The present embodiment has the following advantages.

(1) The door ECU 15, which serves as a reversing controller 81a, completes the closing control that constrains the sliding door 1 with the latch mechanism 4 by pivoting the active lever 50 of the lock device 5, which serves as a pivot member, in the first direction and then reversing the active lever 50 in the second direction by executing the reversing control (refer to FIG. 11). The door ECU 15, which serves as a position detector 81b, detects the pivot position P of the active lever 50 based on the on/off states of the neutral switches 30d, 30e of the lock device 5. When the closing control has been completed, if the pivot position P of the active lever 50 is determined as being in the neutral range α0 between the closing range α1 and the releasing range α2 (refer to FIG. 13, step 306: YES), the door ECU 15, which serves as the reversing controller 81a, does not execute the reversing control (step 307).

A closing action may be performed with the latch mechanism 4 when the user manually closes the sliding door 1. Thus, even if the neutral switches 30d, 30e are normal and the pivot position P is detected without any error, the active lever 50 may be in the neutral range α0 when the closing control has been completed. In such a case, the reversing control may move the active lever 50 to the releasing range α2. However, the above structure reduces the possibility of the active lever 50 being moved toward the releasing range α2 so that the latch mechanism 4 will perform the releasing action after the closing control has been completed. This ensures a high level of safety.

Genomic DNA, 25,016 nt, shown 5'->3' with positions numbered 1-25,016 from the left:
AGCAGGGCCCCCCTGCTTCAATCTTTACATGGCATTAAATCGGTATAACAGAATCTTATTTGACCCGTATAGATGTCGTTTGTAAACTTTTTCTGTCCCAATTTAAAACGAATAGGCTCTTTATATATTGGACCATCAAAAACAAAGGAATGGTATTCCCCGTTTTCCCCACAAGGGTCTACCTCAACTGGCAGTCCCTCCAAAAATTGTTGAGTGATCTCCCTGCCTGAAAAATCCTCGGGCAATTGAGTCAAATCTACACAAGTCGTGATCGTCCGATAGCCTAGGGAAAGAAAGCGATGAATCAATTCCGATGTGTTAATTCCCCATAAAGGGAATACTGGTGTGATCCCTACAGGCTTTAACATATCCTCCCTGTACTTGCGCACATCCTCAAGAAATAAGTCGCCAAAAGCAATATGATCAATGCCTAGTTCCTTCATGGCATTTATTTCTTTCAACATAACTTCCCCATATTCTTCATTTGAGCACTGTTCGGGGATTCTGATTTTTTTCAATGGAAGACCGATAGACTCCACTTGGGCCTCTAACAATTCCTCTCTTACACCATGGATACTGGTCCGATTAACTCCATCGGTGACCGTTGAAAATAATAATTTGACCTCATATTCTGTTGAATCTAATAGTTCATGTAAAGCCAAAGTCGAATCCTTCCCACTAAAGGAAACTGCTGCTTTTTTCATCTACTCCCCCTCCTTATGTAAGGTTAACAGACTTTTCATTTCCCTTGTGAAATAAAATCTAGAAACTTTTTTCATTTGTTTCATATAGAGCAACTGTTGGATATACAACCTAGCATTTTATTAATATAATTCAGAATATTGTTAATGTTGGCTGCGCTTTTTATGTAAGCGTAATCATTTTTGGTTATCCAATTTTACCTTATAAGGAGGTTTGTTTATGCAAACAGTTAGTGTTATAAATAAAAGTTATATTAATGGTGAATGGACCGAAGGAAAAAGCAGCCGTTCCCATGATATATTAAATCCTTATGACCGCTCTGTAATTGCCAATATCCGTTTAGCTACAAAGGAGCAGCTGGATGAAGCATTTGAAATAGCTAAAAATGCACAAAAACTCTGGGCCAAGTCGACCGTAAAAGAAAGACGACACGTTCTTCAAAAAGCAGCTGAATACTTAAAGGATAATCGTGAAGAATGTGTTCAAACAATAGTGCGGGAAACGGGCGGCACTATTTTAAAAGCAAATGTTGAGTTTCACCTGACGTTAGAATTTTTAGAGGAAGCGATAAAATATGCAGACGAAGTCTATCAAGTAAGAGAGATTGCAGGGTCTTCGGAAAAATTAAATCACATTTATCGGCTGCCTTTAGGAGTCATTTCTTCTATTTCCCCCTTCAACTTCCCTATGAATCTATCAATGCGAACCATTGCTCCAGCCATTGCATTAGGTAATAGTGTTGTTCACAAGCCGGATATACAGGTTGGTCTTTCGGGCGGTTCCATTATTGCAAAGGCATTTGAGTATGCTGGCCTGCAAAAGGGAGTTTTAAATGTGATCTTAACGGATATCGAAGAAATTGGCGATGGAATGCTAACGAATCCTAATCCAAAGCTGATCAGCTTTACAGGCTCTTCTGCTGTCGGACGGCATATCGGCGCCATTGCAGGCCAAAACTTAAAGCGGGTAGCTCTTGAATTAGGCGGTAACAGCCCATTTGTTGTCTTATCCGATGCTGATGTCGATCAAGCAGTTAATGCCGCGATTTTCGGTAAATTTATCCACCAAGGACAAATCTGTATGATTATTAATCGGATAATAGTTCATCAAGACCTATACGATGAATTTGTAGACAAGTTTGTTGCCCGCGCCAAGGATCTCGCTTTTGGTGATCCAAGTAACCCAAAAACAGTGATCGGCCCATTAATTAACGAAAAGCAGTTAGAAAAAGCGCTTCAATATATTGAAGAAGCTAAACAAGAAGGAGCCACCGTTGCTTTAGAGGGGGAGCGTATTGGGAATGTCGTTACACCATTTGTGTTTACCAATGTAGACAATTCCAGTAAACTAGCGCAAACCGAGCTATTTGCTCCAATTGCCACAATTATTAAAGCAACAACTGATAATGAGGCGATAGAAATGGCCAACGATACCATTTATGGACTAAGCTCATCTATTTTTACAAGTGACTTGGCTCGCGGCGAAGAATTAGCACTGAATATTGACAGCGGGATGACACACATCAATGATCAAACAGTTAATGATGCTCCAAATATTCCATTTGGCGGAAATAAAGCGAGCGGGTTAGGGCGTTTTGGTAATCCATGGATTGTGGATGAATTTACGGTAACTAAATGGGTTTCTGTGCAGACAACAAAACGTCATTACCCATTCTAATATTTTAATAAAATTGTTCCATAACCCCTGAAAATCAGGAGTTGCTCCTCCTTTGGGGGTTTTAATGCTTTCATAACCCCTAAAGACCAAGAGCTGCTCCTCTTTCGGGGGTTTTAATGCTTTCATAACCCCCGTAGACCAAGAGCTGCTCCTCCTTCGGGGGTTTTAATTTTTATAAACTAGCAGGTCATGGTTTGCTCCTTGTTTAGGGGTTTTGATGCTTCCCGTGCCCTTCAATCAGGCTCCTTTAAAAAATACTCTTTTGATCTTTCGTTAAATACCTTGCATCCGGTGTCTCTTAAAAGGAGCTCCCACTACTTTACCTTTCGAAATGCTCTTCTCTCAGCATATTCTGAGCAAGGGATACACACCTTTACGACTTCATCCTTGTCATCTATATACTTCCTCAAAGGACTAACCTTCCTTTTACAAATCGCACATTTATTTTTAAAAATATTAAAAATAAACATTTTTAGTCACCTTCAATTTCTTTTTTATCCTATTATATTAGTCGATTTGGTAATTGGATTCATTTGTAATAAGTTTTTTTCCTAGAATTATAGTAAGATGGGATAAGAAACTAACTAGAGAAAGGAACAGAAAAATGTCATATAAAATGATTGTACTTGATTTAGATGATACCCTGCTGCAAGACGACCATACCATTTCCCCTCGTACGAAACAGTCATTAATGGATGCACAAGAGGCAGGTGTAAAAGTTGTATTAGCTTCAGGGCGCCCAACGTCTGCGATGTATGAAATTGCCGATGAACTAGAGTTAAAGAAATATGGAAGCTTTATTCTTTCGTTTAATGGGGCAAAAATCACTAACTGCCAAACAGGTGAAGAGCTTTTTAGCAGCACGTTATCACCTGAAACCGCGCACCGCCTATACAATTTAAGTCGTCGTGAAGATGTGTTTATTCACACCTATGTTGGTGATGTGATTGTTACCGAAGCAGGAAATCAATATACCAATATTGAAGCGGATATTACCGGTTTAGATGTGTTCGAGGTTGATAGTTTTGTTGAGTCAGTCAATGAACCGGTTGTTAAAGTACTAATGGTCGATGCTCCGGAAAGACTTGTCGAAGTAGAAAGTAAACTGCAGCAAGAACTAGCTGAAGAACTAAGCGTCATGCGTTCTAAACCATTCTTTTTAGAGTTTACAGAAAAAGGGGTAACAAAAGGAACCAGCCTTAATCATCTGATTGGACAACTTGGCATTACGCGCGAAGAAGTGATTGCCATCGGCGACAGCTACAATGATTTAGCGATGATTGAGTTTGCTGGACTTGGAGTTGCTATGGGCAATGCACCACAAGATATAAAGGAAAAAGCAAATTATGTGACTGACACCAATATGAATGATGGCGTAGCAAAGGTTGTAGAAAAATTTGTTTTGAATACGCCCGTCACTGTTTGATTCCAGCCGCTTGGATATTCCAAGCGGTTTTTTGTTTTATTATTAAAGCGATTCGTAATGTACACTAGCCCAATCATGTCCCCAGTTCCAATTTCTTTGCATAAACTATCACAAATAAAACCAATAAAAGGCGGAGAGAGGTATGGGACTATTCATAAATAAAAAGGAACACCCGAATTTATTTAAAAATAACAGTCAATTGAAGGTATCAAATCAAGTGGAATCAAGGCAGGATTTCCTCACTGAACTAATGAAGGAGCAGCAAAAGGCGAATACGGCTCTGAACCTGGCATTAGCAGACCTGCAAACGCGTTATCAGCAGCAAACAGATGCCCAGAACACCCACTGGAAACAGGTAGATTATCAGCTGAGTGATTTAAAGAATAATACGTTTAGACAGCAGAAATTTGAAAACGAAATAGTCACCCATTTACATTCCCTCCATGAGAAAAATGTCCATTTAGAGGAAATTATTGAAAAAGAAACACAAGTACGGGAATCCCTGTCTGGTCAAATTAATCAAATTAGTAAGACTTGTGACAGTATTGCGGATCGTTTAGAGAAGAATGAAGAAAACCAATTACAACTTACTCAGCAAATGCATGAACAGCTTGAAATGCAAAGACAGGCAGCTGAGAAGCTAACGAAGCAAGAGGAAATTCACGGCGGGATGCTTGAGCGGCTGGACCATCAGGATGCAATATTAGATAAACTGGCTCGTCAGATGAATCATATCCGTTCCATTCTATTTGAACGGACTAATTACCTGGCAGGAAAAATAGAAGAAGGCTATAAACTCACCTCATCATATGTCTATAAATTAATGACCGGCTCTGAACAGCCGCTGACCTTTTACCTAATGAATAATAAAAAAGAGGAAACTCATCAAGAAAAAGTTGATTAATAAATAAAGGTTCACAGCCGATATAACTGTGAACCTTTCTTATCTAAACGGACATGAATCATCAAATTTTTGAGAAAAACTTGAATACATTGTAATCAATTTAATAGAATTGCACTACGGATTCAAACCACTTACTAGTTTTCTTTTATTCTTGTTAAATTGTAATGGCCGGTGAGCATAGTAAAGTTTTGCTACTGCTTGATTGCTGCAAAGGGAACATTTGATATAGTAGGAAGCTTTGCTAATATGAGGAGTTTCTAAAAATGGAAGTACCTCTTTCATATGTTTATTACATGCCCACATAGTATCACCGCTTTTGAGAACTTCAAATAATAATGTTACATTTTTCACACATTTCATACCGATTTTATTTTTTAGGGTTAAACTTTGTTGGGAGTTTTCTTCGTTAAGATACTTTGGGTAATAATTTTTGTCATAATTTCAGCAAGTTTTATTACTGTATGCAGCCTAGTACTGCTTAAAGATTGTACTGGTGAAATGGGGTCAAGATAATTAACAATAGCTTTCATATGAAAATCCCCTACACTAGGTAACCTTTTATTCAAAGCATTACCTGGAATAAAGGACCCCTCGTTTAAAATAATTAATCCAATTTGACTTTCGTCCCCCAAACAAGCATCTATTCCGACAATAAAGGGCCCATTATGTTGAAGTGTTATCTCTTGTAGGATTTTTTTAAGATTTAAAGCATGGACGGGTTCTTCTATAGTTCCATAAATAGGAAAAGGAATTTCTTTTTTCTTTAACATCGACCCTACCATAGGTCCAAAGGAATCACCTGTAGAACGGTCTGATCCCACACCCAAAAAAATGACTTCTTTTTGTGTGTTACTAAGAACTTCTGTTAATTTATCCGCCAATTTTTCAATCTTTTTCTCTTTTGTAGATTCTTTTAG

(2) The door ECU 15 includes the time measuring counter 60a, which serves as a reversing counter that increments its count as reversing control continues. When the closing control has been completed, if the vehicle is stopped (refer to FIG. 13, step 303: YES), the door ECU 15, which serves as a reversing controller 81a, executes the first reversing control that stops reverse pivoting of the active lever 50 based on changes in the on/off states of the neutral switches 30d, 30e (step 304). When the closing control has been completed, if the vehicle is traveling (step 303: NO), the door ECU 15 executes the second reversing control that stops reverse pivoting of the active lever 50 when the duration time Ta of the closing control, which is measured by the time measuring counter 60a, reaches the predetermined time T1 (step 305, refer to FIG. 14). When the second reversing control is executed, if determined that the active lever 50 has moved from the closing range α1 to the neutral range α0 based on the on/off states of the neutral switches 30d, 30e (step 408: YES), the door ECU 15 stops reverse pivoting of the active lever 50 (step 406).

The neutral switches 30d, 30e are used as backups so that a predetermined value corresponding to the amount of reverse pivoting of the active lever 50 measured by the time measuring counter 60a, that is, the predetermined time T1 that is a threshold value for the duration time Ta of the second reversing control can be set to a greater value. This allows the latch mechanism 4 to readily perform a releasing action in the next releasing control. As a result, a loud releasing noise that would be produced when the latch mechanism 4 performs a releasing action before the sliding door 1 opens is not produced.